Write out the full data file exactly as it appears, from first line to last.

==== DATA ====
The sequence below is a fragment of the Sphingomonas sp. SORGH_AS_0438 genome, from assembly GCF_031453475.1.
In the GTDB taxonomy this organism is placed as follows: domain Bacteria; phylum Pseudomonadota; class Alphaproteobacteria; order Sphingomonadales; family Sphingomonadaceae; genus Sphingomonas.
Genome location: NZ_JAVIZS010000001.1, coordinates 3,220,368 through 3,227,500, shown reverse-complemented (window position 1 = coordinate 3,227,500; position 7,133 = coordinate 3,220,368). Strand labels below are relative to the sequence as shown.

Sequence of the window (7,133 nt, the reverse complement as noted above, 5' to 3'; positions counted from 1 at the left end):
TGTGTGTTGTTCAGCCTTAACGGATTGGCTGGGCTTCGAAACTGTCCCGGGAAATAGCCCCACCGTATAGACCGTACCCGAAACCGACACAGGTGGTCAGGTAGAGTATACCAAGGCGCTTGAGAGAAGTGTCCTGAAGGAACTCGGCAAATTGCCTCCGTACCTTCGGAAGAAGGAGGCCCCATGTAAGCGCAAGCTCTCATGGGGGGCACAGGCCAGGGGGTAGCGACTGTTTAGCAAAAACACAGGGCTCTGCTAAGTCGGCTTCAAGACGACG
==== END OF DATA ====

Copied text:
The sequence below is a fragment of the Sphingomonas sp. SORGH_AS_0438 genome, from assembly GCF_031453475.1.
In the GTDB taxonomy this organism is placed as follows: domain Bacteria; phylum Pseudomonadota; class Alphaproteobacteria; order Sphingomonadales; family Sphingomonadaceae; genus Sphingomonas.
Genome location: NZ_JAVIZS010000001.1, coordinates 3,220,368 through 3,227,500, shown reverse-complemented (window position 1 = coordinate 3,227,500; position 7,133 = coordinate 3,220,368). Strand labels below are relative to the sequence as shown.

Sequence of the window (7,133 nt, the reverse complement as noted above, 5' to 3'; positions counted from 1 at the left end):
TGTGTGTTGTTCAGCCTTAACGGATTGGCTGGGCTTCGAAACTGTCCCGGGAAATAGCCCCACCGTATAGACCGTACCCGAAACCGACACAGGTGGTCAGGTAGAGTATACCAAGGCGCTTGAGAGAAGTGTCCTGAAGGAACTCGGCAAATTGCCTCCGTACCTTCGGAAGAAGGAGGCCCCATGTAAGCGCAAGCTCTCATGGGGGGCACAGGCCAGGGGGTAGCGACTGTTTAGCAAAAACACAGGGCTCTGCTAAGTCGGCTTCAAGACGACG